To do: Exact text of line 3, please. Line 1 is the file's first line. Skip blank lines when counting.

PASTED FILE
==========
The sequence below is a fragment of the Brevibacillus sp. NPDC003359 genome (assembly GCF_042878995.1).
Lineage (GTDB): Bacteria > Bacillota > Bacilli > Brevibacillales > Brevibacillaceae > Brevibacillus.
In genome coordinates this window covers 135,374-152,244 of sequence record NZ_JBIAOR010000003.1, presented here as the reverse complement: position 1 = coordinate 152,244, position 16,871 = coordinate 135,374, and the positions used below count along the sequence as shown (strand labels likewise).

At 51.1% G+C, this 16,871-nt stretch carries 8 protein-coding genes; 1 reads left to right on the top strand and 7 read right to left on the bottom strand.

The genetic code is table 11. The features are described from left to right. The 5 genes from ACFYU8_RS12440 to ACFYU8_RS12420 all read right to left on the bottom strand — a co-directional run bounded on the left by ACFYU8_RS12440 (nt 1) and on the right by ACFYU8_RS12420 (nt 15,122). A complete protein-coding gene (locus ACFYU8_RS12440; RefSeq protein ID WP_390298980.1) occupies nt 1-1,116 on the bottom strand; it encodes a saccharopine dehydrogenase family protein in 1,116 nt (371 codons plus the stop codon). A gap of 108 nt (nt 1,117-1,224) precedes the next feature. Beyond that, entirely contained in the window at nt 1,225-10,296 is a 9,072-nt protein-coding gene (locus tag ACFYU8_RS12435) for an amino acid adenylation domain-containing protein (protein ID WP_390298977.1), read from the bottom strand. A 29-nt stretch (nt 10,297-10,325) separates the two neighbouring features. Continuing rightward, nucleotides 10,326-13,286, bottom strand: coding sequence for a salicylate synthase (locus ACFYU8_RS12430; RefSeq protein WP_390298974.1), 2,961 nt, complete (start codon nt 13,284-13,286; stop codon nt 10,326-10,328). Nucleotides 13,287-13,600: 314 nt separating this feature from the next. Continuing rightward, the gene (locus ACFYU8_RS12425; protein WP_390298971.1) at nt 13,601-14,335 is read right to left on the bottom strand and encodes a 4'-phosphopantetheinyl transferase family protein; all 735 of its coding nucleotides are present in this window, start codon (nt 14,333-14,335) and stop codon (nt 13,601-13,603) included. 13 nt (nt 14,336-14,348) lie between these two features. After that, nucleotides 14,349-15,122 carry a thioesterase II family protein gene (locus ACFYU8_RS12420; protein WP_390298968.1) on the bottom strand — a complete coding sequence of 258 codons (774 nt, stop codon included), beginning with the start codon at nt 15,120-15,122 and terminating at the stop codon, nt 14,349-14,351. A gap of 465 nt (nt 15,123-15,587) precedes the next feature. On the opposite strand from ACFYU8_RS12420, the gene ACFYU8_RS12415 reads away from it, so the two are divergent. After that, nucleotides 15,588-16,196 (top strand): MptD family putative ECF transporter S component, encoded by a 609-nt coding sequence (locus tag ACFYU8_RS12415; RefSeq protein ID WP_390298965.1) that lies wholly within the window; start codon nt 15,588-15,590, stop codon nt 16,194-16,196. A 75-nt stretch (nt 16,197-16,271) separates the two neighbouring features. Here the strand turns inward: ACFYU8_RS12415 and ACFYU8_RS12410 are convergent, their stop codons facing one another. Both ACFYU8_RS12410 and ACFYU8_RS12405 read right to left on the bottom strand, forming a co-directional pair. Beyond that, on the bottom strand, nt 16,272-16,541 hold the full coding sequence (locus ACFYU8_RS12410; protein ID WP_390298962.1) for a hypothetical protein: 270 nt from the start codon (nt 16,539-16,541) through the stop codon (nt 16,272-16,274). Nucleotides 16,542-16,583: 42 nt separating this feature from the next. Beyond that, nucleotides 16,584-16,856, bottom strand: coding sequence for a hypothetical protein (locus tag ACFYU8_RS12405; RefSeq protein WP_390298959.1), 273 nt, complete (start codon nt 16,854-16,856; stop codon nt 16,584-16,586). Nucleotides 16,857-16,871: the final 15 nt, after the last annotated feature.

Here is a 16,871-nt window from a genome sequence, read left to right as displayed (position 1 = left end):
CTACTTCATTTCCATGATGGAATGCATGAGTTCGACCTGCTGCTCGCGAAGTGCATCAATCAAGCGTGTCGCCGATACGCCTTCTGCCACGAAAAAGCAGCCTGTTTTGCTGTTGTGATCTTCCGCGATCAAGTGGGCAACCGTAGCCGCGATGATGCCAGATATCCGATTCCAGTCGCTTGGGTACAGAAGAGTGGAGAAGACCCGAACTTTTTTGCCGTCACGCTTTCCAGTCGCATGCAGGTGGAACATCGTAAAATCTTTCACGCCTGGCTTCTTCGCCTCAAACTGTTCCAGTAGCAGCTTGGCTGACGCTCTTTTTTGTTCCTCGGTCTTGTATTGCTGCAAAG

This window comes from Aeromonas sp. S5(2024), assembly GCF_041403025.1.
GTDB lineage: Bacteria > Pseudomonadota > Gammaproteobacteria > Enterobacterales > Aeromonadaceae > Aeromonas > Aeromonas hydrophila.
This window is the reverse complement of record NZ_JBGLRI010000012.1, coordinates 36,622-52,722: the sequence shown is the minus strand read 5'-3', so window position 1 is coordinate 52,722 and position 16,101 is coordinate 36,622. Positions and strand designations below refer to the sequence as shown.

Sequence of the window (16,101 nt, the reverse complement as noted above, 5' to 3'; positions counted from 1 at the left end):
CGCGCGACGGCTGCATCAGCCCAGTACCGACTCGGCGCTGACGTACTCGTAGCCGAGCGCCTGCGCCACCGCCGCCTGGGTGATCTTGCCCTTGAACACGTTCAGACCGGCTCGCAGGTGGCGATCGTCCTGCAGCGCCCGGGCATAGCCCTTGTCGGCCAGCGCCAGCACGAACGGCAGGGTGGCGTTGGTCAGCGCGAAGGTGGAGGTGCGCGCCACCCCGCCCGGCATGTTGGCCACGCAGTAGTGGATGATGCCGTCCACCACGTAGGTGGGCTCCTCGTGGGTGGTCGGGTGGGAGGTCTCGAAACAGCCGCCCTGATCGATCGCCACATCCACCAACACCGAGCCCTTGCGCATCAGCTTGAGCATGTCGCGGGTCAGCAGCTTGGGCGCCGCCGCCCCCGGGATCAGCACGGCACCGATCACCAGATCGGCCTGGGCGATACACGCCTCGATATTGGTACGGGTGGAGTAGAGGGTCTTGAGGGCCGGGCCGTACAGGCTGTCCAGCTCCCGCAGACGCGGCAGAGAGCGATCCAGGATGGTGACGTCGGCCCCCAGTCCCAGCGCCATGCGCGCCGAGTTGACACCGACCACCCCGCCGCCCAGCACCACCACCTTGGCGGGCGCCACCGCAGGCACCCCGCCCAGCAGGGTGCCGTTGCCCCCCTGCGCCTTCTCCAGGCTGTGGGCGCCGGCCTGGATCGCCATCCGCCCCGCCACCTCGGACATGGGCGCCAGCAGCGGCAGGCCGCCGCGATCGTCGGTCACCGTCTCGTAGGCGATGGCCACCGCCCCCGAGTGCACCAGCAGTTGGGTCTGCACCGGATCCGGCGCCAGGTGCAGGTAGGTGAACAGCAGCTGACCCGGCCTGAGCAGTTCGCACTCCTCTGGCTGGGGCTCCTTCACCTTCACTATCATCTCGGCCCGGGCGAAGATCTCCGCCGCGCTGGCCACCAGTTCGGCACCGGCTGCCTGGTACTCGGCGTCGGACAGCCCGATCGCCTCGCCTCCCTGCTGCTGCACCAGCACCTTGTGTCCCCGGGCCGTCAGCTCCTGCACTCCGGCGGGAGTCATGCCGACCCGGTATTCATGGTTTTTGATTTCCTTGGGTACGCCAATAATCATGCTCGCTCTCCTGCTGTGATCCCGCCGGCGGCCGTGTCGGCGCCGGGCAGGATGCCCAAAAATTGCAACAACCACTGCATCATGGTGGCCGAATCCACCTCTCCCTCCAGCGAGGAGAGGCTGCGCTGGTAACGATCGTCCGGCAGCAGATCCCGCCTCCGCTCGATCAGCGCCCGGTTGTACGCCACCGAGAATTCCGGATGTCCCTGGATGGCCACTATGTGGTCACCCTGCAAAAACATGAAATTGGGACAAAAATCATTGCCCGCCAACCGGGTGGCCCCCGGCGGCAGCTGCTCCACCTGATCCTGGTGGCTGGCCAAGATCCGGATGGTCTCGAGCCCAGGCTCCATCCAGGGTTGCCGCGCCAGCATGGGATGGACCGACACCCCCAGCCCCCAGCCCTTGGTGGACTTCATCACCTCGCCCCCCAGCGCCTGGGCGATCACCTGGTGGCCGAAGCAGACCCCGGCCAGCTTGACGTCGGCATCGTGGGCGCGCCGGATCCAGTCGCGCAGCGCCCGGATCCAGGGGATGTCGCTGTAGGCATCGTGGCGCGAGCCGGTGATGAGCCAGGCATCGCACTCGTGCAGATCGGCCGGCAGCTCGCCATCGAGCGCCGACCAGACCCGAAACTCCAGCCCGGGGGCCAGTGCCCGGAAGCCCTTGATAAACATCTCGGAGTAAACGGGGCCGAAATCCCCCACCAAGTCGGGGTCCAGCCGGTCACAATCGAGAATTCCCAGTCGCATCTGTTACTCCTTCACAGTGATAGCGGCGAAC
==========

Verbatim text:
In genome coordinates this window covers 135,374-152,244 of sequence record NZ_JBIAOR010000003.1, presented here as the reverse complement: position 1 = coordinate 152,244, position 16,871 = coordinate 135,374, and the positions used below count along the sequence as shown (strand labels likewise).